It starts simple: Izzy has just graduated high school and is pregnant with her art teacher’s baby. She lives with her alcoholic father and makes $13,000 a year smoking barbecue at The Whole Hog. The art teacher’s wealthy mother, desperate to maintain her family’s reputation, offers to help make the situation disappear.
In another writer’s hands, this novel would continue along its expected trajectory: teenager struggles with the reality of pregnancy, teenager learns Important Life Lessons, teenager and her father learn how much they truly love each other. But this is not a normal novel; this is a Kevin Wilson novel.
The baby’s grandparents get Izzy entered into a new psychological study, called “The Infinite Family Project”, or IFP. This study is the brainchild of Dr. Preston Grind, who epitomizes everything there is to love about a character created by Kevin Wilson:
Dr. Preston Grind was the son of Drs. Stephen and Wendy Grind, two of the most famous child psychologists of the 1980s and 90s, specializing in childhood trauma. Their son…became the initial subject of what became known as the Constant Friction Method of Child Rearing…Instead of being swaddled and kept warm in a crib, Preston would randomly be removed from his bed at various times during the night and placed on the floor, the temperature adjusted to make sleep uncomfortable. Regular feeding times were discouraged and sometimes meals lasted mere seconds. As Preston learned to crawl, weights were attached to his ankles.
Dr. Grind. at the age of three, was expected to learn how to pick the lock on a pair of handcuffs. His parents bought him a dog and then took it away, just to see how he adjusted to the stress. It’s no wonder, then, that the study Dr. Grind grew up to create revolves around continual love and affection. Ten families will communally raise ten children. There will be no favoritism. One of the children will be Izzy’s son.
Although this idea of communal living, of families of choice, interrogates our ideas of parenthood, the novel seems most concerned with the difficulties of adulthood. The two characters at its heart, Izzy and Dr. Grind, are two of the most fundamentally lonely creatures in contemporary literature. “Happiness,” Izzy reflects in the opening pages, “was small and quiet and you expressed it when no one else was around”. Of course Izzy and Dr. Grind are drawn to each other. For them, more than anyone else involved in the IFP, it’s the only true family they have ever known.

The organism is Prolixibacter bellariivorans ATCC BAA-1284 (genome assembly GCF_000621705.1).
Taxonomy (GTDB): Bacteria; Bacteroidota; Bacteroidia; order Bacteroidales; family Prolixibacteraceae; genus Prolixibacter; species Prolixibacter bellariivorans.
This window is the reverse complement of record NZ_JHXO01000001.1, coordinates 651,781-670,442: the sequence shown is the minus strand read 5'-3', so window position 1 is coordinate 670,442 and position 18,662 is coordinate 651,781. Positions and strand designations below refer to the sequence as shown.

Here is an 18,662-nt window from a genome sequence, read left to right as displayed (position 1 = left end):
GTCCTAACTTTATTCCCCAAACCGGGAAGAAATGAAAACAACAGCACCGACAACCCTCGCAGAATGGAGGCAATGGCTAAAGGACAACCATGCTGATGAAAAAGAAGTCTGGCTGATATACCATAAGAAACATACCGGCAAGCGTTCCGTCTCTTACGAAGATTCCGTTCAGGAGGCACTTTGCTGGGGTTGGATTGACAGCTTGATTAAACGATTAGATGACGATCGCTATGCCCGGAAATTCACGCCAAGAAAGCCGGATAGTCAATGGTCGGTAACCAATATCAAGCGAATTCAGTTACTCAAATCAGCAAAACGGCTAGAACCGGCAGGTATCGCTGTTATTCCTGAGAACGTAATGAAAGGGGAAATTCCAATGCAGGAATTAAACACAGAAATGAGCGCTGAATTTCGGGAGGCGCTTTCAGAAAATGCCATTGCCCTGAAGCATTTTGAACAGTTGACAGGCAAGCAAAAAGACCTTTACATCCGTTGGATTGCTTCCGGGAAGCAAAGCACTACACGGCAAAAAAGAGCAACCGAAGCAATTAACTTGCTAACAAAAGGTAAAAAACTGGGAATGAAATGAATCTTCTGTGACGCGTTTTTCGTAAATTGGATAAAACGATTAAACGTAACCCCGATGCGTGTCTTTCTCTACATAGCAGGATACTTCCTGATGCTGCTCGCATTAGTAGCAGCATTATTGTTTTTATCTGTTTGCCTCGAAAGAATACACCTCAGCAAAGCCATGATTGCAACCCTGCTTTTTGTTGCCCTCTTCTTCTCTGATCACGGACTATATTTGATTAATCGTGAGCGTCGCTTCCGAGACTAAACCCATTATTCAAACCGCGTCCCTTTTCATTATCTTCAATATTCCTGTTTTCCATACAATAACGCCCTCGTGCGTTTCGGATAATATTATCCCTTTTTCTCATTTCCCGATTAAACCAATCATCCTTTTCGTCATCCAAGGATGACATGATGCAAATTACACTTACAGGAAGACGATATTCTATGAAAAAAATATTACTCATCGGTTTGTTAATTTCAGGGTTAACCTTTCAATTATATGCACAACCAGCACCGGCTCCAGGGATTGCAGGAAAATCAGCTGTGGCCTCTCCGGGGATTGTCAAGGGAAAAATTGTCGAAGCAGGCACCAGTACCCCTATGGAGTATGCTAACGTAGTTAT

This is not a perfect novel. Although it makes sense that Dr. Grind and Izzy are obsessed with the idea of an “infinite” family, the reasons for other characters engaging in the project never quite materialize. The first third of the book is dedicated to nine months of Izzy’s pregnancy and then ten years of the IFP are raced over in 200 pages. But these flaws don’t impact the joys that are to be found inside this book. Wilson fills its pages with pure delight—a detailed description of how to properly barbecue an entire pig, a community of houses built on astro-turf, a ventriloquist dummy named Tenny C. Of course there’s humor, too. In one scene, a woman living on the commune publishes a novel about a rich orphan who hires actors on craigslist to replace her entire family. (The woman ends up falling in love with and marrying the actor that plays her brother). But beyond the humor, Perfect Little World is full of vibrancy and quickwitted insights into the human condition. It understands our endless need for family or, as Izzy puts it, “to be on a team, to be part of something, so that she could say, ‘I’m scared,’ or ‘this hurts,’ and someone who loved her would reply, ‘I’m scared, too,’ or, ‘it will be over soon’”. Who hasn’t had a thought like this at one time or another? Who hasn’t wanted family to become something infinite?
No, the novel is not perfect. But it is a very daring novel. It dares to imagine a cure for loneliness.